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Excerpt--Hiring Success 
 

   
 
 

By Steven Hunt, Ph.D., SPHR

2007, 287 pages, Paperback

ISBN: 978-0-7879-9648-2

SHRM Store Item #: 61.11503

Order from the SHRMStore or call (800) 444-5006

Given the value of staffing assessments, it is reasonable to ask: "If these tools are so good, why isn't everyone using them?" "Why aren't more companies incorporating assessments into their staffing processes?" "Why don't candidates welcome and encourage the use of assessments as a means to ensure they end up in jobs in which they have the greatest chance of success?" The answers to these sorts of questions are varied and complex. At a general level, there are perhaps two fundamental reasons why assessments are not more widely accepted and used:

1. Many staffing professionals, hiring managers, and candidates do not understand how assessment tools work and are unaware or skeptical of their value.

The science that underlies the design of assessment tools is complicated. For example, a well-designed personality assessment that takes less than sixty minutes to complete can accurately predict how an employee will behave months and even years later. Designing assessments with this sort of predictive power is not a simple task. It is unrealistic to expect people outside of the assessment profession to spend the time required to fully understand the intricacies of staffing assessment research. The technical issues that underlie the design of many assessments are not things that can be effectively explained in a ten-minute slide presentation. Because people do not fully comprehend how assessment tools work, they are reluctant to use something that they do not understand. It is also likely that many hiring managers do not realize how poor their current hiring decisions are, and how much better they would be if they used staffing assessments.

2. Not all assessment tools work well and some may not work at all.

Assessments only work if they are well-built and appropriately used. Sadly, this is not always the case. The history of staffing contains many examples of assessments that seem like they might work, but that actually have little relationship to employee performance. For example, an entire graphology industry has been built based on the belief that people's future job behavior can be predicted by analyzing the style of their handwriting, even though empirical research has found no relationship between handwriting and job performance (except for jobs like calligrapher, for which writing is a core part of the job itself ). In addition, even the best assessments will fail to work if they are not used appropriately. Before using an assessment to evaluate candidates for a job, it is critical to ensure that the candidate attributes measured by the assessment truly influence performance in that job. Assessments must also be administered using clearly defined and standardized methods that support consistent collection of assessment data and appropriate interpretation of assessment results.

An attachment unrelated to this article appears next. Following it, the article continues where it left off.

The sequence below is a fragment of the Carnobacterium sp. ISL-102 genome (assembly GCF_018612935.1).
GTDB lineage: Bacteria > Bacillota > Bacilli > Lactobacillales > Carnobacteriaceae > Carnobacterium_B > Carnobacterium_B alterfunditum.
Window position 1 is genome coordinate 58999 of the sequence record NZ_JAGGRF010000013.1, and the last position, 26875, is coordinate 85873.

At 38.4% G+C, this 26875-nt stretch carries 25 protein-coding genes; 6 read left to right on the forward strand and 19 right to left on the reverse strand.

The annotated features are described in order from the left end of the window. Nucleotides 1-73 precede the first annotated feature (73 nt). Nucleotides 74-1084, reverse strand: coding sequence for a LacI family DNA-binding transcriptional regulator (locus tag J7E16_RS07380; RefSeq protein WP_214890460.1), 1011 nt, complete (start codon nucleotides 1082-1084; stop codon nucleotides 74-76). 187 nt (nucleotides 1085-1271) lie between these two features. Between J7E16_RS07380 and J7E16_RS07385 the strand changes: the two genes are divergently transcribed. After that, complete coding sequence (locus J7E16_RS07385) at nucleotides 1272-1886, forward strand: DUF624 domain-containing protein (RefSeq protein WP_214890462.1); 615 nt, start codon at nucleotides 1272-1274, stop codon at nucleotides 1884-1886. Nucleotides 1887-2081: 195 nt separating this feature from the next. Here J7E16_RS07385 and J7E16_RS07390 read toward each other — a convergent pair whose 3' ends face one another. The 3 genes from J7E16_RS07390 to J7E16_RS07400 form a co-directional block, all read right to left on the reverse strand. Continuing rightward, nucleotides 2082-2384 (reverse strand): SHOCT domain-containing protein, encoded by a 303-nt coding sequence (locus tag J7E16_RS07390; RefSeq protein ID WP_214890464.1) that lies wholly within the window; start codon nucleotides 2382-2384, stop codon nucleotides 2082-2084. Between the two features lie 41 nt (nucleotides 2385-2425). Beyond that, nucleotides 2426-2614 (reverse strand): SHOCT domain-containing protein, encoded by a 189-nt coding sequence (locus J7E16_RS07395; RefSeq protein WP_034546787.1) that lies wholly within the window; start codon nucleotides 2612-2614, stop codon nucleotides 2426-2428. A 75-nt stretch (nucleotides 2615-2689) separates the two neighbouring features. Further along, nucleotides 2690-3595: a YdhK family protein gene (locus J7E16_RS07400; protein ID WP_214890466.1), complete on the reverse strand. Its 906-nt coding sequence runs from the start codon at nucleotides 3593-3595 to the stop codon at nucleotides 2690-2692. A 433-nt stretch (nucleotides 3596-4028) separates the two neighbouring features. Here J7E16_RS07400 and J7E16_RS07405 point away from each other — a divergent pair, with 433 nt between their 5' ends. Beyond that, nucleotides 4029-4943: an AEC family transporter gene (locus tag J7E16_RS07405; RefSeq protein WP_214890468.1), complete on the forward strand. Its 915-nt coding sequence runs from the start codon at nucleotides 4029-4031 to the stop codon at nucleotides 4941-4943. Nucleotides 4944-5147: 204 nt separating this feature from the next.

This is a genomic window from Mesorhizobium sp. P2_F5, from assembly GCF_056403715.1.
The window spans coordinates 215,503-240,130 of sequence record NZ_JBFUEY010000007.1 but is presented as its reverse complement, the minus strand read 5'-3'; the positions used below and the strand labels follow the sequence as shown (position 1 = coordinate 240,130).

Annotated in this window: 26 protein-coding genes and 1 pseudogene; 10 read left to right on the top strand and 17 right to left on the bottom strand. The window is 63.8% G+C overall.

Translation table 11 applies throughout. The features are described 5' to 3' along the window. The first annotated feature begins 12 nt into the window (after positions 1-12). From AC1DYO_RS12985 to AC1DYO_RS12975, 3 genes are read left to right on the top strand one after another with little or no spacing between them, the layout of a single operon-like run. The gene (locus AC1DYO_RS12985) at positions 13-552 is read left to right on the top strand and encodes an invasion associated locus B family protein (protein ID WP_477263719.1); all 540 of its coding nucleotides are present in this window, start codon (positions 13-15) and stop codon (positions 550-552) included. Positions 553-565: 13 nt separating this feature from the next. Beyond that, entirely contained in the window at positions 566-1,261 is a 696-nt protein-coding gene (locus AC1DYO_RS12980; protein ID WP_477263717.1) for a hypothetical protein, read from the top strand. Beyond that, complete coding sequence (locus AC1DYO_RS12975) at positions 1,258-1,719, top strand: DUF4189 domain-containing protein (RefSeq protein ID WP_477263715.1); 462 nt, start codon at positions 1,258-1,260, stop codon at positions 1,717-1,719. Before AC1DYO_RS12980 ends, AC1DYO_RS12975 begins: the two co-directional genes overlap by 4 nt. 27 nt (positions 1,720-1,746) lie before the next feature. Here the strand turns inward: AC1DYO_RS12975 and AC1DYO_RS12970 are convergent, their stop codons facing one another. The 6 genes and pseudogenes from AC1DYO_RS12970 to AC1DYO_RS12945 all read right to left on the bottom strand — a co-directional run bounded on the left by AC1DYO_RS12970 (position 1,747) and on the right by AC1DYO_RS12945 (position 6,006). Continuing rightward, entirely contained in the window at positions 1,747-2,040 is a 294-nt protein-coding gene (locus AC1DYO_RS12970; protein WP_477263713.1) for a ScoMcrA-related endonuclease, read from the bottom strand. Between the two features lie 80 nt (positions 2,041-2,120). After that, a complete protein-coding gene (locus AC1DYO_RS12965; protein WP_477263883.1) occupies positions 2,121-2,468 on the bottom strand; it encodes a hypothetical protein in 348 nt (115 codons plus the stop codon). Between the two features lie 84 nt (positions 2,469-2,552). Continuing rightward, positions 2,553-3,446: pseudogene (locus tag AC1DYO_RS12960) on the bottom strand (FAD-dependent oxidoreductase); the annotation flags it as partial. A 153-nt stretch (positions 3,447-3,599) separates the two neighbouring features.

The presence of poor-quality or inappropriately used assessments hurts the entire field of staffing assessment. When someone has a bad experience with these assessments, their negative feelings tend to generalize to all assessments, not just to assessments that perhaps should never have been used in the first place. The effects these two issues have on the use of assessments can probably never be completely eliminated. However, their impact may be reduced by providing staffing professionals, hiring managers, and job candidates with better explanations of what assessment are, how they work, and how to differentiate between good and bad assessments. This explanation must be straightforward and should not require learning a lot of technical terms and jargon. At the same time, it should not over-simplify the fundamental reasons why assessment tools work or gloss over issues that can undermine their effectiveness. The explanation should clarify the benefits and potential problems associated with different types of assessments, the value companies can realistically expect from these tools, and what resources must be invested to achieve these returns. Providing this sort of explanation is the objective of this book.

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